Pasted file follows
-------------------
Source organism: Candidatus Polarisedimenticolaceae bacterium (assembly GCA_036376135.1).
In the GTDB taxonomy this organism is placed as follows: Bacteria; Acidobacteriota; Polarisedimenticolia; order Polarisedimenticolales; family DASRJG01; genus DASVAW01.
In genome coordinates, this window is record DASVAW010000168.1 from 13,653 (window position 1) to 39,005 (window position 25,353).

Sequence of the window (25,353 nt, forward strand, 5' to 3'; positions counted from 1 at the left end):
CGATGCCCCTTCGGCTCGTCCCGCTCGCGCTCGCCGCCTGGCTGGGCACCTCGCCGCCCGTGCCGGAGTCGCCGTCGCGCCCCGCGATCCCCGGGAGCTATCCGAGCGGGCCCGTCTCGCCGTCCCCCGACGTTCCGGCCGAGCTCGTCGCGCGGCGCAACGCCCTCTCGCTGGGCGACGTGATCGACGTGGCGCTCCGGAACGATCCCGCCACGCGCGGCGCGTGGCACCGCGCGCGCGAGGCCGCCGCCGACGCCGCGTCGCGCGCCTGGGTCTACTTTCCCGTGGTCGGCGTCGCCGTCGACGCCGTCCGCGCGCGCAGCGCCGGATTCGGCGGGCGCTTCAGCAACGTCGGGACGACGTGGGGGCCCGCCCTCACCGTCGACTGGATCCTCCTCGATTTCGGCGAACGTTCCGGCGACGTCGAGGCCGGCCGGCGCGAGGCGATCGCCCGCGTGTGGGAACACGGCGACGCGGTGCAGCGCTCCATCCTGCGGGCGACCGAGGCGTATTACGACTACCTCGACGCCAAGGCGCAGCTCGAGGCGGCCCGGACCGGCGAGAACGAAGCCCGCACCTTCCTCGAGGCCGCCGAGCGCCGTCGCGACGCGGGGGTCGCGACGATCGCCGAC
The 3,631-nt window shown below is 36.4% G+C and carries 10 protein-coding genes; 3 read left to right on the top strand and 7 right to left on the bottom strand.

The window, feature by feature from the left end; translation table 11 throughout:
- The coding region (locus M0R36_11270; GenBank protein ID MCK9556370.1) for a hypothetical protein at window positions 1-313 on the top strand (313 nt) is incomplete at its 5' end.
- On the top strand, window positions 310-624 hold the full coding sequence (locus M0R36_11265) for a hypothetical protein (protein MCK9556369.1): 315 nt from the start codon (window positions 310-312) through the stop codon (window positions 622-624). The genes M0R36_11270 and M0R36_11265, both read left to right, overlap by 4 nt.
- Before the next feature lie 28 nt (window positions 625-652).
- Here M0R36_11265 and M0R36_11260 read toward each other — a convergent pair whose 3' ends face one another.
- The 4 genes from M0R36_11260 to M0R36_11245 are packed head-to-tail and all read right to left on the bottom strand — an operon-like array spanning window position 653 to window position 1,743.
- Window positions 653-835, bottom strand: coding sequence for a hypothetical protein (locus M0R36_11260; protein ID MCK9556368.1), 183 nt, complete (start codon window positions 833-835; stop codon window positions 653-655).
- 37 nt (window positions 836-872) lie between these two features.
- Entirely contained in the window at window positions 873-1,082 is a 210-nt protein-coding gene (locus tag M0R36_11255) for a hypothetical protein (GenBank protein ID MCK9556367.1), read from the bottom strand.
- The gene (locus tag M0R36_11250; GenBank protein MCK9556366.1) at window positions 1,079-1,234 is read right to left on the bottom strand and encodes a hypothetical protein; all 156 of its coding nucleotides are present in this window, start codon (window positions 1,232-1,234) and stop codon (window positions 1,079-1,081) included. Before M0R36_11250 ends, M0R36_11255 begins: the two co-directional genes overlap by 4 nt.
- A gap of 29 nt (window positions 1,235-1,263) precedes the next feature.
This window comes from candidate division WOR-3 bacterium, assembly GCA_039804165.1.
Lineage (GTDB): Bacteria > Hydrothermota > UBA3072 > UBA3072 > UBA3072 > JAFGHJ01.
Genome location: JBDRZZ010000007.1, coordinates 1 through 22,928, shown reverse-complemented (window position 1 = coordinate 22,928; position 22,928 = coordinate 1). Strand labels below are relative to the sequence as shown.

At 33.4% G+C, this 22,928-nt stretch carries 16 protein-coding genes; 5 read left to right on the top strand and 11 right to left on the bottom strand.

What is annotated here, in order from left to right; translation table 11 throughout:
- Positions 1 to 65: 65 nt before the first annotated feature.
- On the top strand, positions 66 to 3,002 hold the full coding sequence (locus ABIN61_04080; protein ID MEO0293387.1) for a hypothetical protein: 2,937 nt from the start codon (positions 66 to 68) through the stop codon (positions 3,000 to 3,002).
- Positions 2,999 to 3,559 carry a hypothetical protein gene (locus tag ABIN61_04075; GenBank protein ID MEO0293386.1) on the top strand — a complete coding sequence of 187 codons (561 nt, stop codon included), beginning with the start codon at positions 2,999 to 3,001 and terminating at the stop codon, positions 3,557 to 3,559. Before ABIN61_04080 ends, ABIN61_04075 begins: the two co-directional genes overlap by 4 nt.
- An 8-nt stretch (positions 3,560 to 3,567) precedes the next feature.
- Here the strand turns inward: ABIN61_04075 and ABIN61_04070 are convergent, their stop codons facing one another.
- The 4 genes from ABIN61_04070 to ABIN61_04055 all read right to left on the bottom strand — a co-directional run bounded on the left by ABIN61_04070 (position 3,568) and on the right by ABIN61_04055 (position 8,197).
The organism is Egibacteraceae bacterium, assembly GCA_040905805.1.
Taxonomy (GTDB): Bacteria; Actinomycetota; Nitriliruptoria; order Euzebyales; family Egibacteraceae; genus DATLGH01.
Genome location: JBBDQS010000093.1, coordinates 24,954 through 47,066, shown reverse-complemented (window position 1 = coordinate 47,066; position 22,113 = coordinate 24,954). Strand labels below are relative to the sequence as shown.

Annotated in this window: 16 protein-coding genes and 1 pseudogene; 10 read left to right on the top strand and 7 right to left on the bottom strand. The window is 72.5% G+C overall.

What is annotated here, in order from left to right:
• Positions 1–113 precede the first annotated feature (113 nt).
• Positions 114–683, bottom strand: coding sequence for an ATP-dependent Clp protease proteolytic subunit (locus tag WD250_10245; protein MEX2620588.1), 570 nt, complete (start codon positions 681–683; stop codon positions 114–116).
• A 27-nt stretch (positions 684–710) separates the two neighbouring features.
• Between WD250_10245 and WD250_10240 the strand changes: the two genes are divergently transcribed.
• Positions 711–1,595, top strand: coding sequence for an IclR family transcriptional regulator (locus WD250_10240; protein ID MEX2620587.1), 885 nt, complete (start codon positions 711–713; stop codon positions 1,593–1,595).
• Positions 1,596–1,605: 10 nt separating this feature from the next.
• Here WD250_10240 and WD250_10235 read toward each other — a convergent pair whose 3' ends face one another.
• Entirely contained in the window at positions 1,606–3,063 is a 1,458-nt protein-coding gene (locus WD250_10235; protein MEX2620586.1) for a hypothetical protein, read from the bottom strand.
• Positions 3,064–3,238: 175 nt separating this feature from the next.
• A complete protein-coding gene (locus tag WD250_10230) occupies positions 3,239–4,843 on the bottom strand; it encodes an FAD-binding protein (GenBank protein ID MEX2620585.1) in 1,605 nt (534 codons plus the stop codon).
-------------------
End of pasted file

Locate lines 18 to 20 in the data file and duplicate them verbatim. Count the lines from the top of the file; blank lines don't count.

This window comes from candidate division WOR-3 bacterium, assembly GCA_039804165.1.
Lineage (GTDB): Bacteria > Hydrothermota > UBA3072 > UBA3072 > UBA3072 > JAFGHJ01.
Genome location: JBDRZZ010000007.1, coordinates 1 through 22,928, shown reverse-complemented (window position 1 = coordinate 22,928; position 22,928 = coordinate 1). Strand labels below are relative to the sequence as shown.